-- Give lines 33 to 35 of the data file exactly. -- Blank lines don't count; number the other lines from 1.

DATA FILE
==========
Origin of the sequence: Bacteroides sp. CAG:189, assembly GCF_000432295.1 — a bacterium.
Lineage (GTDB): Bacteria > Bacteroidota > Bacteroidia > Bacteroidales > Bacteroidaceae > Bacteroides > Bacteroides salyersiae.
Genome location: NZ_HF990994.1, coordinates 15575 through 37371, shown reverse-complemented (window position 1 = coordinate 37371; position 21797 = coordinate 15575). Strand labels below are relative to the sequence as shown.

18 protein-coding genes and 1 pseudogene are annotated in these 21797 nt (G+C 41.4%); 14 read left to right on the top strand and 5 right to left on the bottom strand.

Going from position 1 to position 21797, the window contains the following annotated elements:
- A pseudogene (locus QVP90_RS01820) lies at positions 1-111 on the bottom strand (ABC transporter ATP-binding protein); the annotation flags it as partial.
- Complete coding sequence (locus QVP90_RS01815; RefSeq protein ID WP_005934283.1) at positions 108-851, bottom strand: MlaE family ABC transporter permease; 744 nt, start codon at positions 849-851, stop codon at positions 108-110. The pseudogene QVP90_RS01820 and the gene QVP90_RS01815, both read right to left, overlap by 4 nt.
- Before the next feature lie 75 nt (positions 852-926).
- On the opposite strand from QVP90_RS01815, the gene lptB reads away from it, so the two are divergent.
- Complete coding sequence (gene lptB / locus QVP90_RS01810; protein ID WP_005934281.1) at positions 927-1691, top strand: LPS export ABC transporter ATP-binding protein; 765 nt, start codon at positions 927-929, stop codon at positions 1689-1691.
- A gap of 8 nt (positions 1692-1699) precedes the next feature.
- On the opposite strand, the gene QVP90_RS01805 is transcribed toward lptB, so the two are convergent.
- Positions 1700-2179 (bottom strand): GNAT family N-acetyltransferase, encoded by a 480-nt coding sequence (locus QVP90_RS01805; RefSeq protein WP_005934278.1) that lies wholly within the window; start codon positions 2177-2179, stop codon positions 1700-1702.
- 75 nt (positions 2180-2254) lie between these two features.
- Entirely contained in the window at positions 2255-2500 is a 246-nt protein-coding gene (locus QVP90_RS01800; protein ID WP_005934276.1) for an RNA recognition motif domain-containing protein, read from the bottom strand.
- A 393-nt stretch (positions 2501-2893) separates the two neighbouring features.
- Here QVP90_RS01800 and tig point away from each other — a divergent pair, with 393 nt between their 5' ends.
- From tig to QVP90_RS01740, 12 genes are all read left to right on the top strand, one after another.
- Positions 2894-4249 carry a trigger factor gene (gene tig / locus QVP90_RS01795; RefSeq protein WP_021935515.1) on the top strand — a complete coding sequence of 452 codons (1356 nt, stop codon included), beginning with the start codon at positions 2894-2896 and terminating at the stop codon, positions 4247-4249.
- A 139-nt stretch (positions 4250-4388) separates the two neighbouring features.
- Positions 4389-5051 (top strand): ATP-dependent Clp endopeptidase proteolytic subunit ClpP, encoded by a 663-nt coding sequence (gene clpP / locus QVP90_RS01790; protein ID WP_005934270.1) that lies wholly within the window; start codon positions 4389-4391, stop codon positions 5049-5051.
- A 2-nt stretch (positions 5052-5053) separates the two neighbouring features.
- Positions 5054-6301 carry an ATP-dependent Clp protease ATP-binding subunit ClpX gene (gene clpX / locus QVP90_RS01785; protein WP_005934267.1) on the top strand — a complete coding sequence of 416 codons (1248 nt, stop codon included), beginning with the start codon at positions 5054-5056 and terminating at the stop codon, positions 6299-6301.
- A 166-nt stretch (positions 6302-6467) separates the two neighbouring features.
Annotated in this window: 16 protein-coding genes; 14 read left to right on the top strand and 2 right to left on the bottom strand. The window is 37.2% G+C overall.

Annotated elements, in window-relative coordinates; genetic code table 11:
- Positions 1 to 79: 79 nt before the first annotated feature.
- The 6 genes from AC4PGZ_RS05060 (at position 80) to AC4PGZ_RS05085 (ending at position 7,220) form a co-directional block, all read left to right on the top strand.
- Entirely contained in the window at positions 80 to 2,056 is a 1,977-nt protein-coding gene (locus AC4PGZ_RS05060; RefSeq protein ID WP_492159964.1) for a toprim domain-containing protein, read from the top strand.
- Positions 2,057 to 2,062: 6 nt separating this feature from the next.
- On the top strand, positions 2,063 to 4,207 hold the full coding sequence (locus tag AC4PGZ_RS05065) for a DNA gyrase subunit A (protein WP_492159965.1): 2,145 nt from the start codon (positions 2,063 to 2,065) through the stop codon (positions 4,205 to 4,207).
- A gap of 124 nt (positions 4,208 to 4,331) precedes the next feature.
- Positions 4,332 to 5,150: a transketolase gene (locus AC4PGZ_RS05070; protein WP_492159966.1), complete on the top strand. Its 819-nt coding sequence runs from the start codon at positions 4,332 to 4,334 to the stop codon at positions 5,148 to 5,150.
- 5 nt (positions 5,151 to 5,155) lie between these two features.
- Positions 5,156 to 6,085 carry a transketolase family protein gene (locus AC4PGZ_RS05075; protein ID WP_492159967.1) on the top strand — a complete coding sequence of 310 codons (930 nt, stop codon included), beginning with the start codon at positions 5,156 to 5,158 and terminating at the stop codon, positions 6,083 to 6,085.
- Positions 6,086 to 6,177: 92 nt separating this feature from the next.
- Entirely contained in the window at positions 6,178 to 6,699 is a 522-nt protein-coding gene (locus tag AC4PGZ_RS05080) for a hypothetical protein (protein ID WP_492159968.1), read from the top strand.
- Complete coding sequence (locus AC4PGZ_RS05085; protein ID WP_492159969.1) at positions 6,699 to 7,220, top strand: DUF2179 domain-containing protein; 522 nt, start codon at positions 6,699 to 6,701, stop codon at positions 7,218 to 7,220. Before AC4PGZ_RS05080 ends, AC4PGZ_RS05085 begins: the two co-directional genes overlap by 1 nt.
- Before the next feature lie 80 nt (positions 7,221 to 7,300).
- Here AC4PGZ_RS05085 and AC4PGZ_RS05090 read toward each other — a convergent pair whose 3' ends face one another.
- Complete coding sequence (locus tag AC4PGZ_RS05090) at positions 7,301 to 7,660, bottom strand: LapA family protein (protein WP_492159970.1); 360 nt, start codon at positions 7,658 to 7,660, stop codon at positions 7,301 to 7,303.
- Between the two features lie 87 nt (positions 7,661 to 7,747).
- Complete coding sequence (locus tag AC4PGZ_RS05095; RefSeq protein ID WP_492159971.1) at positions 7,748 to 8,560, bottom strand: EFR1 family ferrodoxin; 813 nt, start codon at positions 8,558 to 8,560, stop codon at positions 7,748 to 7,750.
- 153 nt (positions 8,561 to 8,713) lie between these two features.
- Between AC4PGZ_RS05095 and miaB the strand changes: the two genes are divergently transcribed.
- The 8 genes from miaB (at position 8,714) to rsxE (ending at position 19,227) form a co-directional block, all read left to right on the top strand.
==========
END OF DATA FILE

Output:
- Positions 4,332 to 5,150: a transketolase gene (locus AC4PGZ_RS05070; protein WP_492159966.1), complete on the top strand. Its 819-nt coding sequence runs from the start codon at positions 4,332 to 4,334 to the stop codon at positions 5,148 to 5,150.
- 5 nt (positions 5,151 to 5,155) lie between these two features.
- Positions 5,156 to 6,085 carry a transketolase family protein gene (locus AC4PGZ_RS05075; protein ID WP_492159967.1) on the top strand — a complete coding sequence of 310 codons (930 nt, stop codon included), beginning with the start codon at positions 5,156 to 5,158 and terminating at the stop codon, positions 6,083 to 6,085.